This article was originally published by OPB.org
One of the vaping industry’s trade associations filed a lawsuit in Washington state Monday to try and block a new flavored vape ban.
The Vapor Technology Association and one of its members, Baron Enterprises LLC, filed suit to stop the Washington Department of Health from enforcing an emergency rule it approved Oct. 9. The agency was responding to mysterious deaths and illnesses related to vaping across the country.
The association said the state acted so quickly it failed to consider evidence vaping products may be safer that traditional cigarettes.
Executive Director Tony Abboud also said Washington state should move beyond its simplistic and ineffectual ban.
“While claiming that it is trying to target the problem of youth vaping, the State’s Emergency Rule remarkably contains no provisions expressly directed at youth,” said Abboud.
He added that the Vapor Technology Association would be willing to work with regulators on “real solutions” to reduce youth vaping.
Abboud said the state’s current direction ruins “the livelihoods of the approximately 3,400 Washington residents employed by the small businesses that would be forced to close under this proposed ban.”
There have been 12 cases of vaping associated lung injury in Washington since April. In Oregon, there have been 11, including two deaths.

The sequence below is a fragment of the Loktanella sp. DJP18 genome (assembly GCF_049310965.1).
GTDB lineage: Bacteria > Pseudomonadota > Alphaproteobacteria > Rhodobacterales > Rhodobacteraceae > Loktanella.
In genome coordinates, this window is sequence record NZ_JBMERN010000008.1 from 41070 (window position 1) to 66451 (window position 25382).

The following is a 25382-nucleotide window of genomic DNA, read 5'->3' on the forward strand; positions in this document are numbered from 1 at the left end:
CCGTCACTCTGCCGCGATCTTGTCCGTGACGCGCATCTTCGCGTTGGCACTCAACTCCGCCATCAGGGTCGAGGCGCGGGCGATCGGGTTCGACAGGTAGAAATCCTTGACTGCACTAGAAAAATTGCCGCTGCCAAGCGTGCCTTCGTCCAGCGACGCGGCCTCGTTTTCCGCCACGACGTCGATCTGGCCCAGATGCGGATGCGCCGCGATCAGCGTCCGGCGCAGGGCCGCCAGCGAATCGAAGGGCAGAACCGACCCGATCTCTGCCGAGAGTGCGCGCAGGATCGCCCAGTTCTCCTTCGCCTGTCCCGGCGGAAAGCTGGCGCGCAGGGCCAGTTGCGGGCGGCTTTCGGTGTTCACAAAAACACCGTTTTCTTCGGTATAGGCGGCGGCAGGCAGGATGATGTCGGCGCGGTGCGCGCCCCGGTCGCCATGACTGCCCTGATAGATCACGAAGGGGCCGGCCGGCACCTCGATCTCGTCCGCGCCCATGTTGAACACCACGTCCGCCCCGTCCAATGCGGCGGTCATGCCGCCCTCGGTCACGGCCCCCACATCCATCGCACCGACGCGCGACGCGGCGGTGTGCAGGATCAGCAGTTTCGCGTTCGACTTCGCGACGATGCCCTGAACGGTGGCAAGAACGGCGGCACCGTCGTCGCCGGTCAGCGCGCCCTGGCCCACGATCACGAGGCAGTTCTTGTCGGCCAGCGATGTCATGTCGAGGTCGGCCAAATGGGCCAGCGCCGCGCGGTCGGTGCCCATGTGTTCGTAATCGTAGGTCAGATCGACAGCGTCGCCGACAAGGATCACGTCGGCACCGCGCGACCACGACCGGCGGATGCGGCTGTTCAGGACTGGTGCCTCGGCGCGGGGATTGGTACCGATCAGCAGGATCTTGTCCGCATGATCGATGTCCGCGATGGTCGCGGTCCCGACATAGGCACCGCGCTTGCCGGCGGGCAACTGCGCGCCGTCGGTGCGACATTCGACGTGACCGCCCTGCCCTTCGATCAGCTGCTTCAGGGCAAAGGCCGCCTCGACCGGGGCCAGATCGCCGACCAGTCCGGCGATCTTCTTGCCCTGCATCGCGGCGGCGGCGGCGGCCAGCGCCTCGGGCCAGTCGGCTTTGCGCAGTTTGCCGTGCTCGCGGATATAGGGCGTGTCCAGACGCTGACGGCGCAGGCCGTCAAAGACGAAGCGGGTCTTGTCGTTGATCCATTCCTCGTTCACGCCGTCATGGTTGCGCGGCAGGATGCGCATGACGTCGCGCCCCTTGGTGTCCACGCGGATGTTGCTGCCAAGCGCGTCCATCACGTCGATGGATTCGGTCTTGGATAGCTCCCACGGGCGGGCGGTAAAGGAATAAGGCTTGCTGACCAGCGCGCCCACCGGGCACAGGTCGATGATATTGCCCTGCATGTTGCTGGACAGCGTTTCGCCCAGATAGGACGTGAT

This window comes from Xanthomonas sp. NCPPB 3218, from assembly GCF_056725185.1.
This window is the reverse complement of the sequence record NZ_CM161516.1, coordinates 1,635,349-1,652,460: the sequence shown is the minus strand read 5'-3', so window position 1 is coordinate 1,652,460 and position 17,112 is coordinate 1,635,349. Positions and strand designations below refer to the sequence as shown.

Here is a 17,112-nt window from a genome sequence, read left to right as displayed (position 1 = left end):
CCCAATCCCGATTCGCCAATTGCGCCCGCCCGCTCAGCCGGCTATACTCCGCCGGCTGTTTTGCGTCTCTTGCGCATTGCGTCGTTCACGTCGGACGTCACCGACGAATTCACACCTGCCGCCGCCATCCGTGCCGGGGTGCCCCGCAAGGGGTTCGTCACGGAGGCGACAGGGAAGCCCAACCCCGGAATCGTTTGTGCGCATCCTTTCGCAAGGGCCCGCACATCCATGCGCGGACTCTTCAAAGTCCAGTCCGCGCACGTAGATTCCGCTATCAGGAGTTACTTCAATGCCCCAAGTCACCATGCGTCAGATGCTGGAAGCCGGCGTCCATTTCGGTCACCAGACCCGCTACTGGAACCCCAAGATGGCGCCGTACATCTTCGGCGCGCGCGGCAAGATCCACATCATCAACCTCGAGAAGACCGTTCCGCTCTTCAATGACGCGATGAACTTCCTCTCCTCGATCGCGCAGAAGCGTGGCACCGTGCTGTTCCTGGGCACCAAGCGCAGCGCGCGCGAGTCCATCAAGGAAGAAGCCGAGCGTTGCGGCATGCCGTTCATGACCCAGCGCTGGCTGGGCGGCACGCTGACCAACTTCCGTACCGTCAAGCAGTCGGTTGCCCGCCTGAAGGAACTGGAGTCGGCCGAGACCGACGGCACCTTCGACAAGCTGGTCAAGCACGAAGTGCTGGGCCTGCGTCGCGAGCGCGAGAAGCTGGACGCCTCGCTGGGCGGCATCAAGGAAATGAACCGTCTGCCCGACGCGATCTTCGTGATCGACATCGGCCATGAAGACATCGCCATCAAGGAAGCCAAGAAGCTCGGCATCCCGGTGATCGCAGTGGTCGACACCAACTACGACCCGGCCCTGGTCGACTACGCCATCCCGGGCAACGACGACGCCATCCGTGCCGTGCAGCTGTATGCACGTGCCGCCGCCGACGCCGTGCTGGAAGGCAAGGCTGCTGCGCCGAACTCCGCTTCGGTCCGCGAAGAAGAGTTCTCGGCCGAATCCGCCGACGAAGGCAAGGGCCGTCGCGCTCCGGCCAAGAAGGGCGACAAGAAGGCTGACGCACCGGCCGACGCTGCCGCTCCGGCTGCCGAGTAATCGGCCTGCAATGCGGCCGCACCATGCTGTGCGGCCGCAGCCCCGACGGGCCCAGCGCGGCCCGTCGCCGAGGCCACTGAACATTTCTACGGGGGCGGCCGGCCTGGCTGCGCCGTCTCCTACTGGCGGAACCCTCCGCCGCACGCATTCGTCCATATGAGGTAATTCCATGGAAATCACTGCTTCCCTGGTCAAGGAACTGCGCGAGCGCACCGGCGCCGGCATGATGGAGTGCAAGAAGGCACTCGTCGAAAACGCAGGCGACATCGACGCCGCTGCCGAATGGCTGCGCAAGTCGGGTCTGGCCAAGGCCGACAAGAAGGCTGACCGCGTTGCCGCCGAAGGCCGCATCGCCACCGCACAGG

A judge placed a stay on Oregon’s flavored vaping ban last week.
The Washington State Department of Health issued a statement saying the ban is necessary to immediately prevent more youth from being attracted to vaping and putting themselves at risk for severe lung injury and nicotine addiction.
“Adults who choose to continue using vapor products have the freedom to choose tobacco flavored vapor products from our licensed retailers as tobacco flavored vapor products remain on the market legally,” said the statement.
In Massachusetts, a judge did not overturn Republican Gov. Charlie Baker’s temporary ban on selling vaping products, but said it must be rewritten and resubmitted by Oct. 28 as an emergency regulation rather than an executive order.